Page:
logo

More Non-Compete Litigation in the Broadcasting Industry

Over the past few years, non-compete litigation in the broadcasting industry has become increasingly common.  A recent case out of Birmingham, Alabama continues that trend.  On Monday, Citadel Broadcasting (a subsidiary of Cumulus Media) filed a lawsuit against Ryan Haney, who formerly served as program director for Citadel’s Birmingham sports talk radio station, WJOX 94.5 FM.  In late January, Haney left WJOX to go work for Cox Radio at their ESPN affiliated station, The Zone 97.3.

Here’s the back-story:   Haney has had long tenure Citadel.  He began working for Citadel’s predecessor, Dick Broadcasting Company, back in 1998.  Over the past fifteen years, Haney has been involved in nearly every aspect of Citadel’s Birmingham operation.   According to the complaint, Haney has had a hand in developing programming; negotiating with affiliates, advertisers and employees; managing business relationships; and developing marketing and programing strategies.

On January 21, Haney abruptly resigned from Citadel.  According to the complaint, immediately prior to tendering his resignation, Haney “took possession of all files and other paperwork stored in his office at Citadel, including employment contracts and contracts with customers.”   A week later, he began working for Cox Radio.

There are always two sides to every story.  But a review of the complaint and the employment contract at issue suggest that Citadel a strong case.   The operative non-compete provision is a relatively reasonable one:   It bars Haney from working for any competing radio stations within a 60-mile radius for 1-year after his departure from Citadel.  That seems reasonable in terms of temporal, geographic and industry scope.  With respect to the interests at stake, Alabama essentially follows a standard legitimate business interest test.  In this case, it appears that confidential information will be the big interest at stake.

Given Haney’s tenure at Citadel and the nature of his role there, it is likely that he had at least some exposure to valuable, confidential information.  And if the complaint’s allegations are true, Haney’s actions lend that theory credence:   When Haney left Citadel, he apparently took files with him.  If Haney actually took files with him, that is bad news.  The fact that an industry veteran made the conscious decision to take files with him suggests that those files contain information that (1) would not otherwise be readily available to him at his new employer and (2) has value.  Also, if Haney took files, that makes it much tougher for him to push back against arguments regarding inevitable disclosure.   It is possible to beat the inevitable disclosure argument, but that requires the court accepting the defendant’s promises not to disclose his former employer’s confidential information.  And where the defendant took corporate materials and files on his way out the door, a court probably will be less inclined to find such promises credible.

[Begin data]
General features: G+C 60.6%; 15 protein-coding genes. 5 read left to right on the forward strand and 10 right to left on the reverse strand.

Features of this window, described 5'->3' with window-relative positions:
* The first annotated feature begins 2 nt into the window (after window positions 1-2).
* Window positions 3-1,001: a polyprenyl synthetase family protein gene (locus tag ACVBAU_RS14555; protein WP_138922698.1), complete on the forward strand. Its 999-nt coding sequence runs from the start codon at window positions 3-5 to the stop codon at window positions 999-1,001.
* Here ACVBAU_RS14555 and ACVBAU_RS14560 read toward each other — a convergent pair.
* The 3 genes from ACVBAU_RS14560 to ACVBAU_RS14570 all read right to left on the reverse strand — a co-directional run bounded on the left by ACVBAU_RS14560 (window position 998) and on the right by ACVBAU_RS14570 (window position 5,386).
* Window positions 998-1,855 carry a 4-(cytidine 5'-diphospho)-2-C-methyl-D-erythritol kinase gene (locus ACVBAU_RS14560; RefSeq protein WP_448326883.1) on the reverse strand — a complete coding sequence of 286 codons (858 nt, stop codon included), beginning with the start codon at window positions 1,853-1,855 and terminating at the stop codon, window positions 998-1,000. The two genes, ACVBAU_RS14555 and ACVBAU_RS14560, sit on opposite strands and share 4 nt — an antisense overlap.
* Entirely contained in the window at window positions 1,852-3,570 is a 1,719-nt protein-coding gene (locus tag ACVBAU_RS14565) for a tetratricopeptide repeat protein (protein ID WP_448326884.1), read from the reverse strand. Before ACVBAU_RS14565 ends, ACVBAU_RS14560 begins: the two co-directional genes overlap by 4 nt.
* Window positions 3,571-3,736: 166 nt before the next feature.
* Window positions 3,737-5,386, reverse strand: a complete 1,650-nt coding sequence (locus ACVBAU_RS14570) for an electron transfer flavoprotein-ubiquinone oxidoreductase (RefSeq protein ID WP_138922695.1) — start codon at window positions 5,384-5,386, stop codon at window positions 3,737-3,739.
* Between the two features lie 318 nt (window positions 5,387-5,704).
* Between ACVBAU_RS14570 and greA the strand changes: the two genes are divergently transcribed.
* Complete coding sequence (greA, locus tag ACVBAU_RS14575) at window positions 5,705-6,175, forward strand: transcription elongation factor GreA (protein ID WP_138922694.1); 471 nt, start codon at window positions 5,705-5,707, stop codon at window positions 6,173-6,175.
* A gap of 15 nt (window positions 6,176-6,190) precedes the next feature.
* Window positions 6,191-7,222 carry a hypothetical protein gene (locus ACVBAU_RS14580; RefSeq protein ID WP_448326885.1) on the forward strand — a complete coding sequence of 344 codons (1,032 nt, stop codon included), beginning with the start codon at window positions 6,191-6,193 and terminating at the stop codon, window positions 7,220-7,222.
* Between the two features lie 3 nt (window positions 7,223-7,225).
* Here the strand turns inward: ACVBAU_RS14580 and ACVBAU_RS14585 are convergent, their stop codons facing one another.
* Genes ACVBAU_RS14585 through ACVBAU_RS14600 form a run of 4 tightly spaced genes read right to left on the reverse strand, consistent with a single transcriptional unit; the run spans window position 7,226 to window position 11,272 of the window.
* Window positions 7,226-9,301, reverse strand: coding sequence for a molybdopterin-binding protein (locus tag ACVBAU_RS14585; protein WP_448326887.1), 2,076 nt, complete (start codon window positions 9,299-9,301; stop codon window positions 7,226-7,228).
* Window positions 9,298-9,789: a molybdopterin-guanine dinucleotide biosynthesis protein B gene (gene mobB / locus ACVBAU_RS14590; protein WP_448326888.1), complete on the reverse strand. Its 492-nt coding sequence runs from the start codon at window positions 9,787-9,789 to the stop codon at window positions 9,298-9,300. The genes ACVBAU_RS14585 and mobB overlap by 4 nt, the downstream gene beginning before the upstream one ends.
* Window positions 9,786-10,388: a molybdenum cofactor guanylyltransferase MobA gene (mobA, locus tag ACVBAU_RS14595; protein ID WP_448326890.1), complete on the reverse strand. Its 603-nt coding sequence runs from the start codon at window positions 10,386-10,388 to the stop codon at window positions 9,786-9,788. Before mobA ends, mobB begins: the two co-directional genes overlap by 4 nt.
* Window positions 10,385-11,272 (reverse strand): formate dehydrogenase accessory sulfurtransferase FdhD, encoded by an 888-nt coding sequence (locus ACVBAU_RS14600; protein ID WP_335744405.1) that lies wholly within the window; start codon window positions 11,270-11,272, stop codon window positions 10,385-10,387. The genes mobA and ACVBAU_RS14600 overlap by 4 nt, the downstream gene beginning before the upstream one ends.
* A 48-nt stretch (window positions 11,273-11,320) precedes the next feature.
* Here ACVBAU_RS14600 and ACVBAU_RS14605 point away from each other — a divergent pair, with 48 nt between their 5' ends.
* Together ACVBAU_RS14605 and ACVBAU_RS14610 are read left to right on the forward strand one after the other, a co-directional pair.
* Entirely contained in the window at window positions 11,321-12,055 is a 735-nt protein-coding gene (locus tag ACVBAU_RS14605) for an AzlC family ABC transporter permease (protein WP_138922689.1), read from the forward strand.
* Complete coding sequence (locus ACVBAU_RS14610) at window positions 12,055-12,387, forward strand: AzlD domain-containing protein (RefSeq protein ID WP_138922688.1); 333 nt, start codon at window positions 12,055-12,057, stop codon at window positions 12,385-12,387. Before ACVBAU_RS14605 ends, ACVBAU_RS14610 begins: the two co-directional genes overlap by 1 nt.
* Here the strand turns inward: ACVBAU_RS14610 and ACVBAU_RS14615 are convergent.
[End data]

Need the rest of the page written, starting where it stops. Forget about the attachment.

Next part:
Although the complaint also mentions Citadel’s interest in protecting its customers and preventing Haney from soliciting its employees, those issues are mentioned only in passing.  The real focus of the case is confidential information.  Although I frequently criticize the use of non-compete agreements in the broadcasting industry, this case is different.  In most instances, I object to media personalities having non-compete agreements because there is no legitimate business interest at stake.   When companies use a non-compete agreement to prevent a popular radio personality or newscaster from jumping ship, they are not trying to protect confidential information or customer relationships in the traditional sense.  They are simply trying to lock in their market share and protect their bottom lines.  But there is a huge difference between a media personality and a media executive.  Whereas the former might just be an on-air personality, the later – particularly a media executive like Haney, with fifteen years of experience at the company – is likely to have at least some valuable, confidential company information.

One more time for the record:  When you quit a job, leave the files behind.   Most significantly, the files are corporate property.  And beyond, it is terrible optics.   The case is Citadel Broadcasting Company v. Haney, 2:13-cv-00235-RDP (N.D.Ala. February 5, 2013).  The complaint is available here: Citadel Complaint.

Jonathan Pollard is a trial lawyer and litigator based in Fort Lauderdale, Florida.  He focuses his practice on cases involving non-compete disputes, antitrust and business torts.  He represents clients in Miami, Fort Lauderdale, Boca Raton, West Palm Beach, Jupiter, Fort Myers, Tampa, and Orlando.  If you have a non-compete question or need a referral to a non-compete lawyer in your area, please contact Jonathan’s Fort Lauderdale office at 954-332-2380.

Share On Facebook
https://twitter.com/jonathanpollard/
https://plus.google.com/+Pollardllcflorida-non-compete-lawyer/
Share On Linkdin
Share On Youtube